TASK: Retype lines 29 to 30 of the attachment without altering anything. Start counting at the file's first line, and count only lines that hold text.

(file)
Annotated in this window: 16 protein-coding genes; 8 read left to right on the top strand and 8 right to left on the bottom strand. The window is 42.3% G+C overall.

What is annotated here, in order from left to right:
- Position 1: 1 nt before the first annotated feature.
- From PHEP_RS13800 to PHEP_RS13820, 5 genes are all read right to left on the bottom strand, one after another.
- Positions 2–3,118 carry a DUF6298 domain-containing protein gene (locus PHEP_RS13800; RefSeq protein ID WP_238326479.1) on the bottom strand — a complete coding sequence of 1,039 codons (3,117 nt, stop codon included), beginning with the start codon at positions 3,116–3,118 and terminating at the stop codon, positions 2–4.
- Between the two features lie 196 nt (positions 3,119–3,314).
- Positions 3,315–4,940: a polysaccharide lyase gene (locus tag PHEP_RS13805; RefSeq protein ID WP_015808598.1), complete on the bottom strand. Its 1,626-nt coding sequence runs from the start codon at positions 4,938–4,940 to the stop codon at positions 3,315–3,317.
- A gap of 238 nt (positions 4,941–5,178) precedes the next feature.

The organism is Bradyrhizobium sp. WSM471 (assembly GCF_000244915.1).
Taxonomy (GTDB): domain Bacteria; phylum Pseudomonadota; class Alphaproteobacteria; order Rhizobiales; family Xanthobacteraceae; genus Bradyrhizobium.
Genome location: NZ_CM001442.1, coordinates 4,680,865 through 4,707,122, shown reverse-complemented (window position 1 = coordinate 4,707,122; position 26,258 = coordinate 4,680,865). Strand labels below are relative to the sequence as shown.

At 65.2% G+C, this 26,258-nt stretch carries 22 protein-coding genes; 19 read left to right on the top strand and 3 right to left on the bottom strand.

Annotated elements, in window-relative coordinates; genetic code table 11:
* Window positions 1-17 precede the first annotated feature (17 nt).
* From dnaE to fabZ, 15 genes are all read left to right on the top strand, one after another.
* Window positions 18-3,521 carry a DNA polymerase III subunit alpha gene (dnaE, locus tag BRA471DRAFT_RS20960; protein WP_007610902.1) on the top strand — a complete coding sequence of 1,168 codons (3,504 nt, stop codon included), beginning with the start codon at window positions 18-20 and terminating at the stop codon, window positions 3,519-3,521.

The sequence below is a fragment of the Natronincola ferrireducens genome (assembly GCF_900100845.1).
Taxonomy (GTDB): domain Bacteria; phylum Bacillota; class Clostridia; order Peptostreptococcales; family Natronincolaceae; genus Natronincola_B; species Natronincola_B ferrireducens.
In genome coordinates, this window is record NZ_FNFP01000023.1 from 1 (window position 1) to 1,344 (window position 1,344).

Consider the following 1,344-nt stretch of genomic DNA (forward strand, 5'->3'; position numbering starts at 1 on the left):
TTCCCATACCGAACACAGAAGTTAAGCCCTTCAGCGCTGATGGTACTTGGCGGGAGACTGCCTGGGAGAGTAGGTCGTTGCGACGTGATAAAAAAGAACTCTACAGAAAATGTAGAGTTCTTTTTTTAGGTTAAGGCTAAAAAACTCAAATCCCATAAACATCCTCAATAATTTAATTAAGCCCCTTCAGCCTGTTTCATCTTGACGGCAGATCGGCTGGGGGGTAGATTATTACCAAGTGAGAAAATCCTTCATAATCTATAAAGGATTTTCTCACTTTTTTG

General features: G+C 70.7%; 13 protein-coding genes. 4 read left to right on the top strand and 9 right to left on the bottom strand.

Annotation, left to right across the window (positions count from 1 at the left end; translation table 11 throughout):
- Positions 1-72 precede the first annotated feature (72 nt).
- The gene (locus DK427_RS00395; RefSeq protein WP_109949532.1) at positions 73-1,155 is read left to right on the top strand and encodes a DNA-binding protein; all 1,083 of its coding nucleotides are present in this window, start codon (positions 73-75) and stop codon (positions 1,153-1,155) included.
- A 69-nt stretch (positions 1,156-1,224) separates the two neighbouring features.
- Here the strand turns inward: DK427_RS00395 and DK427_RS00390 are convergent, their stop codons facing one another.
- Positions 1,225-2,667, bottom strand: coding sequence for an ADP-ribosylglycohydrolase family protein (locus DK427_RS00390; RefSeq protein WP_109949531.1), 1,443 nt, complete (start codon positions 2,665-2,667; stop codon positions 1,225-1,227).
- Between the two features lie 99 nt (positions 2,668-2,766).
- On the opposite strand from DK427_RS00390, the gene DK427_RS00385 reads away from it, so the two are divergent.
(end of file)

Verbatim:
- Between the two features lie 99 nt (positions 2,668-2,766).
- On the opposite strand from DK427_RS00390, the gene DK427_RS00385 reads away from it, so the two are divergent.